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Five Burning Questions: Billboard Staffers Discuss Luke Combs’ Record-Setting No. 1 Album Debut

'What You See Is What You Get' marks the culmination of another major year for Luke Combs. How shocking is this debut figure? And what's the country star's best recipe for a fruitful future…

On this week’s Billboard 200 chart, Luke Combs scores his first No. 1 album — and he didn’t do so quietly. With 172,000 equivalent album units earned in the U.S. in the week ending Nov. 14, according to Nielsen Music, and 109,000 in pure album sales, Combs’ sophomore LP What You See Is What You Get notched the largest week for a country album in 2019, as well as the record-breaking streaming week for a country album, with 74 million on-demand audio streams for the album’s 17 tracks.

What You See Is What You Get marks the culmination of another major year for Combs, who has established himself as a commercial force that cannot be contained to his genre. How shocking is this debut figure? And what’s the country star’s best recipe for a fruitful future, particularly when it comes to upcoming radio singles and potential collaborators?Billboard staffers debate these questions and more below.


1. Luke Combs just scored the biggest streaming week for a country album ever. On a scale of 1-10, how surprised are you that Combs is the one to now own this particular record?

Andrew Unterberger: Like a 5? It’s hard to be surprised by any Luke Combs-related commercial achievement at this point — the guy is clearly the most reliable performer in mainstream country right now, the late-decade successor to Luke Bryan. Still, when you think “streaming-friendly” as it relates to country, you usually think “progressive,” or at least “genre-blending” — Sam Hunt, Thomas Rhett, occasionally Maren Morris and Florida Georgia Line. For a guy who stays comfortably within his modern-but-not-too-modern country lane to put up those numbers probably just means that down-the-middle radio country owns a bigger piece of the streaming pie than it used to.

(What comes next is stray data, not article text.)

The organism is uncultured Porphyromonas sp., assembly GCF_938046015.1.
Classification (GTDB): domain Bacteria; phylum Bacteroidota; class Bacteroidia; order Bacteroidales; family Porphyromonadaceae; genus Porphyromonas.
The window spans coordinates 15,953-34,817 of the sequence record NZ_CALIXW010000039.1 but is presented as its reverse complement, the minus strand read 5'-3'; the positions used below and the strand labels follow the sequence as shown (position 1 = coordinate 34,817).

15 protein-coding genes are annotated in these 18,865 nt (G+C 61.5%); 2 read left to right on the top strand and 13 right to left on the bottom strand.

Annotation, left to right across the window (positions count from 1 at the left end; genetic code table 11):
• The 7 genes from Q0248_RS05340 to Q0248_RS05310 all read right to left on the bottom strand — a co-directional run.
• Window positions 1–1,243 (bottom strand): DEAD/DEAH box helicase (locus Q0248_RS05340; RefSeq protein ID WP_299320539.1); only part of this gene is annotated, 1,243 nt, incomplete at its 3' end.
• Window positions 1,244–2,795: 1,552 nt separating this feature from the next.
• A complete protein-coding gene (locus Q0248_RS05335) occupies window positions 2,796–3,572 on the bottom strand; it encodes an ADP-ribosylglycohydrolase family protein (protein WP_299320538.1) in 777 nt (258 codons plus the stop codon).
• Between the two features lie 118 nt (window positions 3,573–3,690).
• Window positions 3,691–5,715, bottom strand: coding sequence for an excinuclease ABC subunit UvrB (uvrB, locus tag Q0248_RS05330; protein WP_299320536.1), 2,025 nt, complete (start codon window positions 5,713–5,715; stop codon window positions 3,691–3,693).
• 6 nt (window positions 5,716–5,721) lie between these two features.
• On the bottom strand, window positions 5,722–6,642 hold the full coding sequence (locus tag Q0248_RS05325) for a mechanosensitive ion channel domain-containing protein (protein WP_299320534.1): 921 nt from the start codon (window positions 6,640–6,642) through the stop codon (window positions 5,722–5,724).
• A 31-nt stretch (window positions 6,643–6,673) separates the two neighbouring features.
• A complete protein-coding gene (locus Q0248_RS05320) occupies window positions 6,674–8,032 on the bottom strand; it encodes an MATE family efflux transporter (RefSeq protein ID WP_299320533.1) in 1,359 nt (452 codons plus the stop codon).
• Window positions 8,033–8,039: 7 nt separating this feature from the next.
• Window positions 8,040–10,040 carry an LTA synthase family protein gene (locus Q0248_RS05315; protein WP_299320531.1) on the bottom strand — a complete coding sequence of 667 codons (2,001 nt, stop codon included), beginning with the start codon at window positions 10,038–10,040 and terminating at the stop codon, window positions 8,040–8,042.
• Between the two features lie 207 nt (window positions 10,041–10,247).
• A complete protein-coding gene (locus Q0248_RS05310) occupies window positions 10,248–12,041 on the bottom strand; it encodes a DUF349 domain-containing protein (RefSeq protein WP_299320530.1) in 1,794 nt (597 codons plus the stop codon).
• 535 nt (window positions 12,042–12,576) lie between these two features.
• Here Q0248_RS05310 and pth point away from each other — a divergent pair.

Annie Reuter: Definitely 1. This is no surprise to me. Luke Combs is the biggest act in country music at the moment, with seven back-to-back No. 1 singles on Billboard‘s Country Airplay chart and his star power only continuing to ascend with his massive sophomore album. While he released several tracks ahead of the project, these early listens only added to What You See Is What You Get becoming one of the most anticipated country projects of the year.

Kevin Rutherford: Would have been about a 5 or 6 last year, but it’s a 2 now. This album was basically genetically engineered to score that record. Think about this in album-length terms; there’s often talk of such-and-such hip-hop album with 20-30 songs doing great streaming numbers its first week because the more individual track streams you have, the more units you can snag toward the Billboard 200. Same thing here — it’s a 17-track album from one of the few country artists out there whose new music can routinely score streaming numbers that can run with the pop, R&B and hip-hop big shots. It only would have been more surprising a year ago because he was still a little new on the scene, but even then, the seeds seemed to have been planted.

Taylor Weatherby: With the way Combs’ career has been going, I’m tempted to say 1, but I’ll say 2, just because Combs continues to amaze me with his feats. The week before What You See Is What You Get arrived, Combs tied Shania Twain’s record for most weeks at No. 1  on the Top Country Albums chart with his debut set, This One’s For You. I did expect this album to do well, but not sure I thought it’d do 74 million streams well.

Jason Lipshutz: I’d say a 4. There are other country artists that perform well on streaming services with longer track records, but Combs is currently capturing the genre’s zeitgeist in the way that Sam Hunt, Florida Georgia Line, Carrie Underwood and Luke Bryan have in years past. This record has a little to do with timing: statistically, more country fans are streaming their music now than when, say, Underwood’s Cry Pretty was released last year, and What You See Is What You Get was released during a relatively quiet week for new albums. But that doesn’t make the achievement any less impressive for Combs.

2. What You See Is What You Get’s streaming total was certainly helped by the fact that the album is 17 songs long. Do you foresee more country artists following Combs’ blueprint and using a more-is-more approach to their track lists?

Andrew Unterberger: Certainly wouldn’t be shocking, and Combs wouldn’t even really be the first to kick off the trend — Rhett’s Center Point Road from this year was 16 tracks, FGL’s Can’t Say I Ain’t Country a whopping 19. Maybe even more likely is that we’ll see folks following in Kane Brown’s example and continuing to record new songs and add to their old albums’ track lists after the fact, constantly giving fans a new reason to go back to the full LP.